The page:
The Hong Kong Monetary Authority (HKMA) is the government authority in Hong Kong responsible for maintaining monetary and banking stability. It is the regulator of the banking system and in the Hong Kong context performs many of the tasks that would normally be undertaken by a central bank.
As such, banks follow the guidelines set out by the HKMA and legislation enacted by the HKSAR Government in respect of banking activities.
To assist businesses to open and maintain banking facilities, HKMA has established a web information service for businesses as a referral point for guidelines on account opening, rejection of applications, ongoing maintenance and news/updates etc. Links to these web pages are detailed below. Note that these are guidelines and banks will implement these guidelines individually.
Hong Kong is open for business!
As an international business centre, Hong Kong is the ideal location for business to establish a presence in Asia. Hong Kong is a dynamic city with strong growth; is a gateway to opportunities in Mainland China; and it’s a regional base for activity across Asia. Many companies see Hong Kong as the first choice for business expansion.
An issue critical to successful business operations is the ability to access mature and reliable banking facilities with a range of cash management, trade finance, funding and other support provisions. As is the case in many jurisdictions, these facilities are provided subject to guidelines issued by the banking regulator. So when establishing a relationship with a new banker, businesses need to mindful that there will be a requirement to conform to various criteria.
In general, most prominent Hong Kong banks provide details of account opening on their websites. Each bank will have its own procedural requirement for account opening, risk assessment and account profitability assessment. In general, new clients will be required to: (1) establish their bona fides; (2) provide the bank with details of their business activities; and (3) submit required documentation. It is recommended that prior to any approach to a bank, businesses should research the needs of the chosen bank and be prepared for interview and/or documentation requests. There will also be a need to prepare for continued liaison with the bank to support ongoing maintenance of an account and it is advised that businesses be pro-active in this respect e.g. advising their bank if there is about to be any material change in the value or nature of transactions passing through the account.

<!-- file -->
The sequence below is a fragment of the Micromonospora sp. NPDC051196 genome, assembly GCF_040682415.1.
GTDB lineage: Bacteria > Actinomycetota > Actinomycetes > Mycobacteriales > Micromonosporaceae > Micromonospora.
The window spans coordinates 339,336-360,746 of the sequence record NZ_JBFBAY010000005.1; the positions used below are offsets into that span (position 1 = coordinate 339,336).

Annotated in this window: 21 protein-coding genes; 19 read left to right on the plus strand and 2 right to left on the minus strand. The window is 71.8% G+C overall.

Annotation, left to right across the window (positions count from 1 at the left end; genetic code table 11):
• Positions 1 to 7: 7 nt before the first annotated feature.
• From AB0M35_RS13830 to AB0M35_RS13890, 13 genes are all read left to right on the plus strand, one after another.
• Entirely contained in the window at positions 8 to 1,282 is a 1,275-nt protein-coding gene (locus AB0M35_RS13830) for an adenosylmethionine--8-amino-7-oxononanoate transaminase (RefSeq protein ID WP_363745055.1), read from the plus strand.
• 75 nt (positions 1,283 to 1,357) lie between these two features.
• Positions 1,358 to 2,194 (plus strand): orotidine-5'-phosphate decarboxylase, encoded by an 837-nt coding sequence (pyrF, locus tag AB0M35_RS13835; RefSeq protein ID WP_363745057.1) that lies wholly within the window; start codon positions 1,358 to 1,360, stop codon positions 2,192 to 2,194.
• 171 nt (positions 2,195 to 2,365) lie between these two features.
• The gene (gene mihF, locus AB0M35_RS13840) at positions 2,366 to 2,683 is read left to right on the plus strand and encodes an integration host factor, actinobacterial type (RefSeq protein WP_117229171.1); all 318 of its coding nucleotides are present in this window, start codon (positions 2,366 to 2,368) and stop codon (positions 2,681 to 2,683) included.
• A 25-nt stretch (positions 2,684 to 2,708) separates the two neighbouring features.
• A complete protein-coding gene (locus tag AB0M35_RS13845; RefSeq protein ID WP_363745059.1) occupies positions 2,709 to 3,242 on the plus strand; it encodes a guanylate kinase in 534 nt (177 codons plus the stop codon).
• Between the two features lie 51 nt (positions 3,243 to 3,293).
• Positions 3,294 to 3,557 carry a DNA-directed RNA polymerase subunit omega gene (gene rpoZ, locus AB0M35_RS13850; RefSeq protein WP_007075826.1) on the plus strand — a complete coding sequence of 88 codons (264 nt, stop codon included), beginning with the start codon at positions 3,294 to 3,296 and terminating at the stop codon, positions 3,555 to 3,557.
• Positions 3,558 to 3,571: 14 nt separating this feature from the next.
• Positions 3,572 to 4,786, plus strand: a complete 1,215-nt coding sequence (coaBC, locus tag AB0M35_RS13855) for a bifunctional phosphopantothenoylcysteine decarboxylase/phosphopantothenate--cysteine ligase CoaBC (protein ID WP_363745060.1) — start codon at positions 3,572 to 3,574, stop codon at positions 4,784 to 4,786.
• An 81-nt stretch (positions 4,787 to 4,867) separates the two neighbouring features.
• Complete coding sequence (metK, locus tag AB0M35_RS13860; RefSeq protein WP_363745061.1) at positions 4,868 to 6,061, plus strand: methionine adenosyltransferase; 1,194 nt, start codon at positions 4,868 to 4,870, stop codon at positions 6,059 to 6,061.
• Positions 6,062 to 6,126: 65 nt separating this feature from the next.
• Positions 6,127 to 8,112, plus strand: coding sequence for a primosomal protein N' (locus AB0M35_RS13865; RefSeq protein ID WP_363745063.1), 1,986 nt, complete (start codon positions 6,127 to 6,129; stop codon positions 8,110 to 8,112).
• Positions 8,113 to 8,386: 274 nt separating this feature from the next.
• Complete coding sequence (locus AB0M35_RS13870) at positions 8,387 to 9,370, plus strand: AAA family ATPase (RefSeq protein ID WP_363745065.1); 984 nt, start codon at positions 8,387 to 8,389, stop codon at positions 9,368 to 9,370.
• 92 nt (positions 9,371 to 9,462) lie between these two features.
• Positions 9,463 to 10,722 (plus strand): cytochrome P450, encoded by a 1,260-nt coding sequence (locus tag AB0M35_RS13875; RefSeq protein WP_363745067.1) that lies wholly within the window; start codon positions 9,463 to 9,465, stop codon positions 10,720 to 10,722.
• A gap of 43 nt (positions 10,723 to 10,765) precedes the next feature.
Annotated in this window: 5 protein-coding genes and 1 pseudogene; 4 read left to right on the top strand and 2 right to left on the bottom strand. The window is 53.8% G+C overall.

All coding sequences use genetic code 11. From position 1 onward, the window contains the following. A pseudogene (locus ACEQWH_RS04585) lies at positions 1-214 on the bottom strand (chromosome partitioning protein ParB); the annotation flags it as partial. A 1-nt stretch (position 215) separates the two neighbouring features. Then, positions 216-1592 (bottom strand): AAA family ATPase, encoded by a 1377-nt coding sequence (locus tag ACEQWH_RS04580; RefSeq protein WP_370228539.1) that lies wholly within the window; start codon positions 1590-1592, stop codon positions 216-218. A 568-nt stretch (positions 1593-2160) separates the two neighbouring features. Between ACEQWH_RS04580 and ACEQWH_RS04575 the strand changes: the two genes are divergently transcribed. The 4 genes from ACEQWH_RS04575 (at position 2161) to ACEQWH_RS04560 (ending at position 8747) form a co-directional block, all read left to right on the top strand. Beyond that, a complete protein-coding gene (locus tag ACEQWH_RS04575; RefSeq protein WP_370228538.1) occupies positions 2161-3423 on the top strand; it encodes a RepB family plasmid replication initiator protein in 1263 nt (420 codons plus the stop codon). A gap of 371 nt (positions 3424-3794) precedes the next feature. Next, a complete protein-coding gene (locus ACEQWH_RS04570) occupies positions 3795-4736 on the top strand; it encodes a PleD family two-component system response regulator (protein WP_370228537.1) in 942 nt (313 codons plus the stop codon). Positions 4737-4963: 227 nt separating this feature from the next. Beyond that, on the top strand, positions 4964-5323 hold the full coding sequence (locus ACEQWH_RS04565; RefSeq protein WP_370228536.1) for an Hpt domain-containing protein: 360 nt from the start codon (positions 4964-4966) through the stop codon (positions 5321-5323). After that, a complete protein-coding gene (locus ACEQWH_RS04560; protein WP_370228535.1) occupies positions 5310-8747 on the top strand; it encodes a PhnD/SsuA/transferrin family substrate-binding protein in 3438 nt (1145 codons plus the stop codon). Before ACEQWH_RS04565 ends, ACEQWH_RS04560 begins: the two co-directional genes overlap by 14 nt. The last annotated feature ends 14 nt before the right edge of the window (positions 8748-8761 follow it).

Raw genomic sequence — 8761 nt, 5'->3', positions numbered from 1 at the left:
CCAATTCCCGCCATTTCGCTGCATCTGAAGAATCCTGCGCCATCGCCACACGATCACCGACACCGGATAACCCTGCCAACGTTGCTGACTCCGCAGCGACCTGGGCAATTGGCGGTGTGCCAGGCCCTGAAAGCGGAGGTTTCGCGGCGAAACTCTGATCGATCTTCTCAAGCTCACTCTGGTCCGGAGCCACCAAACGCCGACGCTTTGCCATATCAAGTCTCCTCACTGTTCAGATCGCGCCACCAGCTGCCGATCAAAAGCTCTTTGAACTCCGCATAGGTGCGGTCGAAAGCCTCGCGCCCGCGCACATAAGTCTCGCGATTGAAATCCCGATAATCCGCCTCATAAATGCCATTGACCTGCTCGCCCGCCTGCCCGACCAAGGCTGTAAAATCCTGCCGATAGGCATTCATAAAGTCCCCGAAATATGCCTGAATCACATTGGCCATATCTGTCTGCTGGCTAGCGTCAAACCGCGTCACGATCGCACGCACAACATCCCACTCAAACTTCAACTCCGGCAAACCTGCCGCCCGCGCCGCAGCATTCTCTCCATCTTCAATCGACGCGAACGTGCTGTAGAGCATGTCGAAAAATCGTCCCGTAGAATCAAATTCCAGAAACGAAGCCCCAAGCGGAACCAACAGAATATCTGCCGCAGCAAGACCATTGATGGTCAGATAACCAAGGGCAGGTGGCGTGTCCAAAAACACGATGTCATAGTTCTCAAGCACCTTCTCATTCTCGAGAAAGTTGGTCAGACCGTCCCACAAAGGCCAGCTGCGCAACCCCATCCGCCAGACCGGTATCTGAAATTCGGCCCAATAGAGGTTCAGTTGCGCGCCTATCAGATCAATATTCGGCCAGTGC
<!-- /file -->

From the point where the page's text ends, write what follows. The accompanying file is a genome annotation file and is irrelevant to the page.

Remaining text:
Banks will want to be confident of new applications and will seek detailed “Know You Customer” or “KYC” information, which may comprise: understanding the purpose, nature and activity level of a business; background and identity verification of directors and beneficial owner; verification of authority to operate accounts e.g. board minutes; understanding the sources of income and intended purpose of the account. Much of this information will be sought in the form of copies of company documents, official documents and personal interviews.
It should be noted that banks will require at least one director or shareholder to be physically present at the Bank’s offices in Hong Kong to attend an account opening interview. Documents relating to other all directors (and possibly shareholders or beneficial owners) which may include passport or ID card copies (certified true and correct if the original is not available), proof of residential address, Certificates of Incorporation, Business Registration Certificates etc. will be mandatory requirements. Businesses with no physical presence in Hong Kong will likely undergo stringent enquiry as to the reasons a Hong Kong domiciled bank account is necessary.
It ‘s likely to take time for the bank to process any new account application, so don’t expect to have a cheque book in your hands at the conclusion of the first interview! Some banks operate to time-frames and will undertake to complete diligence reviews within a set time.
Banks may offer an appointment service via online booking facility. Make use of such service to aid good use of time and ensure you have all required documentation (as detailed on the appropriate website) before attending the meeting. Copies of official documents should be certified as “true and correct” by a certified accountant or notary to avoid any delay in processing.
Above all, be prepared!
Below, we have invited banks to submit a brief summary of their welcome to receive new business account applications with web links as appropriate. NZCCHK does not recommend any particular bank or services and it is the responsibility of the business to identify and contact a bank of their choice based on their assessment of services available.